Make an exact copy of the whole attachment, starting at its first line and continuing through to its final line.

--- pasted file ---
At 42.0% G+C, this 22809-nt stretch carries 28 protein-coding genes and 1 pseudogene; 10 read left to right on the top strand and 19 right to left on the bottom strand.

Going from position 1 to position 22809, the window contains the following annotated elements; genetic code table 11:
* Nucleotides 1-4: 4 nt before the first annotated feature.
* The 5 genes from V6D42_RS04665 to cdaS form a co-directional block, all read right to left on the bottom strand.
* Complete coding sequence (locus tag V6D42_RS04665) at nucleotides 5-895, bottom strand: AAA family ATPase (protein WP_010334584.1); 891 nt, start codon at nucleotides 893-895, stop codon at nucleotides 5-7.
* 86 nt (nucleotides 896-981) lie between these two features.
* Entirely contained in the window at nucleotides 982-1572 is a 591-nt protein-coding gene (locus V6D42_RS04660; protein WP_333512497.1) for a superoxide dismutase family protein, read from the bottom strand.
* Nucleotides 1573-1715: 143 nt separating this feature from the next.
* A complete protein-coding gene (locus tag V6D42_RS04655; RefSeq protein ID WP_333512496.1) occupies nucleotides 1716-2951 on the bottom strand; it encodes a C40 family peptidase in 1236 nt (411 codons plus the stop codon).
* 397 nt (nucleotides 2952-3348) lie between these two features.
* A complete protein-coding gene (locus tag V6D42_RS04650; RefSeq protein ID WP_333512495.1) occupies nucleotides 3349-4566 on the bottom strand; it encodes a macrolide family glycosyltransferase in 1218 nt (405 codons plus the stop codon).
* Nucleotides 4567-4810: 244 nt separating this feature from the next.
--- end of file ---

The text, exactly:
At 42.0% G+C, this 22809-nt stretch carries 28 protein-coding genes and 1 pseudogene; 10 read left to right on the top strand and 19 right to left on the bottom strand.

Going from position 1 to position 22809, the window contains the following annotated elements; genetic code table 11:
* Nucleotides 1-4: 4 nt before the first annotated feature.
* The 5 genes from V6D42_RS04665 to cdaS form a co-directional block, all read right to left on the bottom strand.
* Complete coding sequence (locus tag V6D42_RS04665) at nucleotides 5-895, bottom strand: AAA family ATPase (protein WP_010334584.1); 891 nt, start codon at nucleotides 893-895, stop codon at nucleotides 5-7.
* 86 nt (nucleotides 896-981) lie between these two features.
* Entirely contained in the window at nucleotides 982-1572 is a 591-nt protein-coding gene (locus V6D42_RS04660; protein WP_333512497.1) for a superoxide dismutase family protein, read from the bottom strand.
* Nucleotides 1573-1715: 143 nt separating this feature from the next.
* A complete protein-coding gene (locus tag V6D42_RS04655; RefSeq protein ID WP_333512496.1) occupies nucleotides 1716-2951 on the bottom strand; it encodes a C40 family peptidase in 1236 nt (411 codons plus the stop codon).
* 397 nt (nucleotides 2952-3348) lie between these two features.
* A complete protein-coding gene (locus tag V6D42_RS04650; RefSeq protein ID WP_333512495.1) occupies nucleotides 3349-4566 on the bottom strand; it encodes a macrolide family glycosyltransferase in 1218 nt (405 codons plus the stop codon).
* Nucleotides 4567-4810: 244 nt separating this feature from the next.